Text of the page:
It's a valid point, although most rentals these days are actually in condo buildings. And condo owners are looking at this hard and many are already taking the plunge. Some are installing a few fast charges and charging, others are allowing owners to instal their own in their parking stalls with varous conditions. There are specialty electrical firms who just deal with this kind of thing and audit buildings for capacity and help them set up.I think the study might be skewed for one major reason. How many rent an apt unit compared to owning their home? That's going to be the big decider. I don't anticipate many landlords going through the expense of making sure their tenants all have access to chargers once the EV mandate comes into effect, especially in already existing buildings. And if they do, well I can see people's rents getting jacked up even if they don't drive.
LOL - I THOUGH 'man that can't be rightI know my operating costs to the penny. Id like to see similar from EVs that use commercial chargers.
The fuel cost is BS. I never set it. It was $1.46L
well what are the local commercial charges charging you? I'll work it out for you. It's not terribly hard math.Trip was Saskatoon to Regina light wind, -6° light wind, wet road surface, regular grade winter gas on snow tires and 2 passengers.
Money is no object when you're Prince Groper pretending to save the world from Canada's horrible, awful, worse than China's emissions.It's a valid point, although most rentals these days are actually in condo buildings. And condo owners are looking at this hard and many are already taking the plunge. Some are installing a few fast charges and charging, others are allowing owners to instal their own in their parking stalls with varous conditions. There are specialty electrical firms who just deal with this kind of thing and audit buildings for capacity and help them set up.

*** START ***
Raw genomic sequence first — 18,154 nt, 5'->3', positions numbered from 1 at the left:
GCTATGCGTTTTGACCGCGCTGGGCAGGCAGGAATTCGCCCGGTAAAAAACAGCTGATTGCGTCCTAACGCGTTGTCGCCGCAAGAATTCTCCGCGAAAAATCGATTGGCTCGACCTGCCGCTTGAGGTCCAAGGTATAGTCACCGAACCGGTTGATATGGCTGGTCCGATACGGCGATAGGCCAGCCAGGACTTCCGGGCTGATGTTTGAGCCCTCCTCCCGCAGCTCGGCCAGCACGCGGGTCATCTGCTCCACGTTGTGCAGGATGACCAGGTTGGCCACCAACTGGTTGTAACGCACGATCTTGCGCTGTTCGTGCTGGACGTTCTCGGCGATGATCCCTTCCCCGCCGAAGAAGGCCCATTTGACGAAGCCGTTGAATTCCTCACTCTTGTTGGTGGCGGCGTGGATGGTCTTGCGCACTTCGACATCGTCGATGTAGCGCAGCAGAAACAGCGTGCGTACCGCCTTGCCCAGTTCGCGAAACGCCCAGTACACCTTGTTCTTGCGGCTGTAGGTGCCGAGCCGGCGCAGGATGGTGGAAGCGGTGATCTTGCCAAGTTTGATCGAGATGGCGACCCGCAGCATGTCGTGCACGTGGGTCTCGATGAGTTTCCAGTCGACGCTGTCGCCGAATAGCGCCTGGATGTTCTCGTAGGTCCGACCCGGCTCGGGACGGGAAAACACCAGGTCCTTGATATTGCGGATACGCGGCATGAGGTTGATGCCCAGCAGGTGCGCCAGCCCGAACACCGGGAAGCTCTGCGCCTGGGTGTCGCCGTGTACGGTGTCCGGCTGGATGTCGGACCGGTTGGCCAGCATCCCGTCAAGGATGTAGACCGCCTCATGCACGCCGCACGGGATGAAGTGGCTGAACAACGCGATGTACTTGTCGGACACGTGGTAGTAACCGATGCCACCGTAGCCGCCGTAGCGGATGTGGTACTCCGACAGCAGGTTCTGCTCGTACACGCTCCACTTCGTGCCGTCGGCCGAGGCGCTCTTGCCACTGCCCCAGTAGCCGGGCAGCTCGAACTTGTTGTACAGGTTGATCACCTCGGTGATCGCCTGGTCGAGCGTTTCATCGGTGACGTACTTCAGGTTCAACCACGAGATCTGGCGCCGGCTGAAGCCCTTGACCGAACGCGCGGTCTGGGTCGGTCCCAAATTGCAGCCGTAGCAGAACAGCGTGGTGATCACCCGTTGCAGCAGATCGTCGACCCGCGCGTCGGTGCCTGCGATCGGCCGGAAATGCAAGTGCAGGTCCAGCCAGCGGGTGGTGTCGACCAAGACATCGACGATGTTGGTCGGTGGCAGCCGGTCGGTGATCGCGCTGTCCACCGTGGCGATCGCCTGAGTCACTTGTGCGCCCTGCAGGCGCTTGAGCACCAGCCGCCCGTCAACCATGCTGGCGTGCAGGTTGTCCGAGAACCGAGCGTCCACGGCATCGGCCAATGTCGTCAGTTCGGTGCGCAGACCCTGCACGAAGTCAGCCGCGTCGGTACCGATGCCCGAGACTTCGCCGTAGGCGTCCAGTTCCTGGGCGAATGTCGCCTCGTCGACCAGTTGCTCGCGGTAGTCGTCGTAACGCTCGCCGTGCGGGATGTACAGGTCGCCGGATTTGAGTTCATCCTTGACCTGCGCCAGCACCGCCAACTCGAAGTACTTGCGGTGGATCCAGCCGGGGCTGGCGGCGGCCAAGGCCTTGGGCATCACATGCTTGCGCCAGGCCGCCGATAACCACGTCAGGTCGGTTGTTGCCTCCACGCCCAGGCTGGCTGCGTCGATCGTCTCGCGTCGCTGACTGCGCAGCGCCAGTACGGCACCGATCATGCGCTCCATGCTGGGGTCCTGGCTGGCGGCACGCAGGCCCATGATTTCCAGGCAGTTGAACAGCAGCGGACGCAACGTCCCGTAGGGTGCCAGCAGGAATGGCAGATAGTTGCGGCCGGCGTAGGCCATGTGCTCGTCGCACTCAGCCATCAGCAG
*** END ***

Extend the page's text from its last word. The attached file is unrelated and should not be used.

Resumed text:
But - one thing thats clear is that almost no building has capacity to provide for everyone. At least not with any speed.
So ... who's going to pay for THAT infrastructure. Thats a lot of money. That's a lot of money in the building and TO the building.
But you're right - the demographic is going to be a factor. And renters won't want to pay for the power grid upgrades needed to provide for an all-ev world.
Are these batteries bi-polar? Is that why they need the lithium?While there are many benefits to electric cars, the question of whether they are a good financial choice in Canada is still up in the air, personal finance contributor Christopher Liew explains on CTVNews.ca.apple.news
Poor cold weather performance. EVs are powered by lithium batteries, which can often be fickle in Canada’s extreme winters. Battery life, range, and power distribution may not always be consistent.
Since EVs are relatively new, there’s no conclusive data on how long they last. However, most estimates claim that EV batteries should be able to last between eight and 15 years, depending on their usage. Canada’s extreme climate will likely contribute to batteries dying quicker.
EV’s have advantages too. This coming from a guy driving a truck made in 1992, so 33 years ago, & drives it as a daily driver.
TurdOWE hates nitrogen. At least if it helps grow crops.Hydrogen ICE and fuel cell electric.
Hydrogen concerted with ammonia makes it possible to tank up on stable Hydrogen.
Emissions are water and nitrogen.
New technique seamlessly converts ammonia to green hydrogen: Researchers leverage renewable electricity for widespread, distributed hydrogen fuel productionResearchers have developed a highly effective, environmentally friendly method for converting ammonia into hydrogen. The new technique is a major step forward for enabling a zero-pollution, hydrogen-fueled economy. The idea of using ammonia as a carrier for hydrogen delivery has gained traction...www.sciencedaily.com
He hates ammonia and hydrogen from natural gas which is the logical choice.TurdOWE hates nitrogen. At least if it helps grow crops.